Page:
By Act of Assembly, 1888, XIV., it is required that (in addition to the licentiate reporting himself to the presbytery within whose bounds he comes) the appointment of an assistant must be formally notified by the minister of the charge to the presbytery having jurisdiction over the charge, with a view to the assistant being recognised as such and accounted part of the church agencies within the presbytery. The termination of the assistantship must be similarly notified. If the assistant's licence were temporarily or permanently withdrawn by the presbytery, his appointment as assistant would necessarily be terminated.

The licentiates who become assistants do so in preparation for the ministry and with the view in every case of becoming ordained ministers. Their appointment is of a temporary nature.

There are no general regulations of the Church applicable to the appointment of assistants to ministers, the term and conditions of their appointment being settled in the general case by the kirk-session and sometimes by the minister. They are required to devote their whole time to the duties of their office. Their remuneration consists of a fixed salary; and this salary is usually paid out of the congregational funds of the church to which they are attached. In the case of all the assistants to ministers to whom this petition relates their rate of remuneration does not exceed in value 160 a year.

(b) Employment of Assistants to Ministers of the United Free Church of Scotland.

Assistants to ministers of the United Free Church must be licentiates, no one being eligible unless he has received a licence from a presbytery. The effect of a licence in the United Free Church is the same quoad that Church as that of a licence in the Church of Scotland, and the operative terms of the licence granted by a presbytery of the United Free Church are as quoted in paragraph (a) supra. Prior to the granting of a licence the presbytery must be satisfied that the candidate has gone through the required course of study at a university and at a Divinity hall, and also by trials and examinations that the candidate is a suitable person for receiving a licence; and the candidate is required to answer the questions prescribed by and sign the formula laid down in Act II. of the Assembly of the United Free Church of 1900. The clerk of the presbytery furnishes the licentiate with a copy of the licence, and must send the name and address of the licentiate to the clerk of the committee of the General Assembly on the Distribution of Probationers, or in the case of Gaelic-speaking licentiates, to the Committee of the General Assembly on the Highlands and Islands. The licentiate remains under the jurisdiction of the licensing presbytery, so far as regards his character and doctrine, so long as he is resident within its bounds, and on removing to another presbytery he is required to present to it an extract of his licence and a certificate of character from his former presbytery. He then becomes subject to the jurisdiction of the presbytery to which he has removed.

The assistants are appointed by the minister or kirk-session of the charge. The duties of an assistant, and the terms on which he holds the appointment, are the same as in the case of an assistant in the Church of Scotland; but as regards the manner in which he discharges his clerical duties, he is under the direction and supervision of the minister alone. Their engagement can be terminated by the kirk-session, but in matters of discipline they are subject to the presbytery under whose jurisdiction they are. There is no definite period of engagement; but as a general rule a month's notice of termination of the employment may be given on either side. The appointment is usually made by a formal minute of...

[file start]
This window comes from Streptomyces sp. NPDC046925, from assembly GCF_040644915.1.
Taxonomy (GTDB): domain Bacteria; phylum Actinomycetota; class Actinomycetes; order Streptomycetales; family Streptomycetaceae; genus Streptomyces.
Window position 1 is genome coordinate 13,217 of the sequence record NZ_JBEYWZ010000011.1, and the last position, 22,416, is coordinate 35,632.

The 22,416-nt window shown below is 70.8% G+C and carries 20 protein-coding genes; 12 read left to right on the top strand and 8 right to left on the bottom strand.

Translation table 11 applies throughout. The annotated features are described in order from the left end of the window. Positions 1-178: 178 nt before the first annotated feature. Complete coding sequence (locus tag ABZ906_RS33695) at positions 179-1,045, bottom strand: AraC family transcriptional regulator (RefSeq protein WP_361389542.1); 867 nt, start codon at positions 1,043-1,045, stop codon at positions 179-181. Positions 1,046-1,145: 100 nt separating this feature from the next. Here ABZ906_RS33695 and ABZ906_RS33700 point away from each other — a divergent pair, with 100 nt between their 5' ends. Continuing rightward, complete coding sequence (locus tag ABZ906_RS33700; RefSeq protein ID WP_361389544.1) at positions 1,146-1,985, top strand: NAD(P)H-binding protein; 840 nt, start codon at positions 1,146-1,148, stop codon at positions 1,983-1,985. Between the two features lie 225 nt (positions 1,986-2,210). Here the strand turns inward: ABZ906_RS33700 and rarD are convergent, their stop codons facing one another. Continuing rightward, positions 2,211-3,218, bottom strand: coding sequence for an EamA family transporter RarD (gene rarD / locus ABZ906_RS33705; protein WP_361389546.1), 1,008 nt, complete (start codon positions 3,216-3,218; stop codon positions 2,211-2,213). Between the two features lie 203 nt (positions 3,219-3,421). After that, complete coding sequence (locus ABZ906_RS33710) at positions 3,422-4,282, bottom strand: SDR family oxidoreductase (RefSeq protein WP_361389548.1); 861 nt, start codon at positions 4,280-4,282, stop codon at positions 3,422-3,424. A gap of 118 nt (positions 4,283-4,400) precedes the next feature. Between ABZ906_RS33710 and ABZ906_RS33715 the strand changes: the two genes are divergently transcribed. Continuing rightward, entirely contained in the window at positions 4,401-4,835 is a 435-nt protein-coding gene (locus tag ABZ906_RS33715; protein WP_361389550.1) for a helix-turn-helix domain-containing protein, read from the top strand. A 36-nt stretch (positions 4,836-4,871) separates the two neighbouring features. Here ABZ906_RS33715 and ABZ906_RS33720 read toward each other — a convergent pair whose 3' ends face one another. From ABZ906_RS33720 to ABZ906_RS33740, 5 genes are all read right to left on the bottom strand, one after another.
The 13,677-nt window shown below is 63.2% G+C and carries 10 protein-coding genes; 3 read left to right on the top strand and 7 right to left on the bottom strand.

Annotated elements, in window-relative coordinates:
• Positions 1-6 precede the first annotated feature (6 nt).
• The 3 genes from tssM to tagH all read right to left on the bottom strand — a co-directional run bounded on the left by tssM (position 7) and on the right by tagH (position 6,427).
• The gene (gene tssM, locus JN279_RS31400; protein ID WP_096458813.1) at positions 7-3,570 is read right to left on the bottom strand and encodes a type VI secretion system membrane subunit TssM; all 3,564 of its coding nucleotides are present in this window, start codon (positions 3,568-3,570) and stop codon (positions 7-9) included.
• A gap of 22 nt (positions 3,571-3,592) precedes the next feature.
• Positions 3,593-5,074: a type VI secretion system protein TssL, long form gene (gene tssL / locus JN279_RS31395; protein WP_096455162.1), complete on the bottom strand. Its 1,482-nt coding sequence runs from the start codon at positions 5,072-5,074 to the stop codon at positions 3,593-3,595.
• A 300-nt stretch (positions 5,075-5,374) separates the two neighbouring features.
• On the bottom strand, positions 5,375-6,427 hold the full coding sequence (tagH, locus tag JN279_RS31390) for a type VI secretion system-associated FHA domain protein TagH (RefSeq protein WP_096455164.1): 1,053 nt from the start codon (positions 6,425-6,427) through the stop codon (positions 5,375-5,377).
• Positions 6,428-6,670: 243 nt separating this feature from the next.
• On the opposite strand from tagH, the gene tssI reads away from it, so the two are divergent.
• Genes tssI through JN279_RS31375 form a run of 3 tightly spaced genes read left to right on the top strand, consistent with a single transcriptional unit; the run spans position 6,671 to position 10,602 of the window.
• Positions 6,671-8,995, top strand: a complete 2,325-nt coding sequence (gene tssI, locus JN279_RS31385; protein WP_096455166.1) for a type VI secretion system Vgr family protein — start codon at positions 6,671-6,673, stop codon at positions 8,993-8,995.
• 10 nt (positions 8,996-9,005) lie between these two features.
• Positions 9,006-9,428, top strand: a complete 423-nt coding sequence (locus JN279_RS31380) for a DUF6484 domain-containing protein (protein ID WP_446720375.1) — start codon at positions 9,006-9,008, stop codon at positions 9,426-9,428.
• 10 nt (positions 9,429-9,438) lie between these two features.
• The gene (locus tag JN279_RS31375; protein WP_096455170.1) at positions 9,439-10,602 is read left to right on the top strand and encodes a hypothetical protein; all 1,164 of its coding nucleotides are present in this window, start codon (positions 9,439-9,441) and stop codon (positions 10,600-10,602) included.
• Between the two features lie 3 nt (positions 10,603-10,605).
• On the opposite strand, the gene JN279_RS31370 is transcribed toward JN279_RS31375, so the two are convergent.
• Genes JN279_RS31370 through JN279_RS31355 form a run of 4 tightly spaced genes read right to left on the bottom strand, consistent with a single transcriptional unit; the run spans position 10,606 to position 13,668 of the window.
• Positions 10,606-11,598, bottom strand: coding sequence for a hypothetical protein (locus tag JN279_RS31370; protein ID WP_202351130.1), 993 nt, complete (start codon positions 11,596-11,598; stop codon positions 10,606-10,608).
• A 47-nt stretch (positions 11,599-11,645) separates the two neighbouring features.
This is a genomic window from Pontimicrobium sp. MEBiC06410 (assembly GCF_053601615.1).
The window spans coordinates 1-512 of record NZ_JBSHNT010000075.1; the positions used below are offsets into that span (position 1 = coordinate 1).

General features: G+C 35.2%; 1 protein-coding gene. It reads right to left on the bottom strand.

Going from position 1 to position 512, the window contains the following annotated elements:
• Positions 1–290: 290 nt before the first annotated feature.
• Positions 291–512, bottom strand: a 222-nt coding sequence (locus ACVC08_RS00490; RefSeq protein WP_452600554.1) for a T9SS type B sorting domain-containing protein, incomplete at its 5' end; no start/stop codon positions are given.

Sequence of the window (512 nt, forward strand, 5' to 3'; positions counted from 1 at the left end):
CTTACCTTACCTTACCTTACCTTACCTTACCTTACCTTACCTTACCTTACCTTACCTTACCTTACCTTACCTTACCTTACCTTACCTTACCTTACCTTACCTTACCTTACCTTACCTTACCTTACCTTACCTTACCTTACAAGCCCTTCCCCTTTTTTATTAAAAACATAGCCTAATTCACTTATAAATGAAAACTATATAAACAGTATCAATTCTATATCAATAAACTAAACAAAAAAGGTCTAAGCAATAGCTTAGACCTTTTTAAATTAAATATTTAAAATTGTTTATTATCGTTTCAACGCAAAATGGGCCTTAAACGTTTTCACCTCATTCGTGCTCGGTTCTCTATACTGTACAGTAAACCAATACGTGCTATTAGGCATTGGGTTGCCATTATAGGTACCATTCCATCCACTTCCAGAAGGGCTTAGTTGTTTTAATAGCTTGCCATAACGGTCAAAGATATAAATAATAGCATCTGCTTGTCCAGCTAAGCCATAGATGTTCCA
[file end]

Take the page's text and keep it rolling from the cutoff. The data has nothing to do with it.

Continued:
To continue reading

Request your trial
11 cases
  • Preston (formerly Moore) v President of the Methodist Conference
    • United Kingdom
    • Supreme Court
    • 15 May 2013
    ...of Church of England Curates [1912] 2 Ch 563. The position of other ministers was taken to be analogous. In Scottish Insurance Commissioners v Church of Scotland (1914) SC 16, which concerned an assistant minister in the United Free Church of Scotland, Lord Kinnear said at 23 that the sta......
  • Percy v Church of Scotland Board of National Mission
    • United Kingdom
    • House of Lords
    • 15 December 2005
    ...Thus Parker J contrasted the position of an office holder and a person whose functions are defined by contract. 8 In Scottish Insurance Commissioners v Church of Scotland 1914 SC 16 the Court of Session reached the same conclusion regarding assistants to ministers, not to be confused with ......
  • E v English Province of Our Lady of Charity and another
    • United Kingdom
    • Court of Appeal (Civil Division)
    • 12 July 2012
    ...the position of an office holder and a person whose functions are defined by contract. 8. In Scottish Insurance Comrs v Church of Scotland (1914) SC 16 the Court of Session reached the same conclusion regarding assistants to ministers, not to be confused with associate ministers, of the Chu......
  • Ermogenous v Greek Orthodox Community of Sa Inc.
    • Australia
    • High Court
    • 7 March 2002
    ...of Church of England Curates (‘the CuratesCase’) 27, Re Employment of Ministers of the United Methodist Church28, Scottish Insurance Commissioners v Church of Scotland29 (sometimes referred to as Scottish Insurance Commissioners v Paul — ‘ paul’), Rogers v Booth30, President of the Methodis......
  • Request a trial to view additional results

VLEX uses login cookies to provide you with a better browsing experience. If you click on 'Accept' or continue browsing this site we consider that you accept our cookie policy. ACCEPT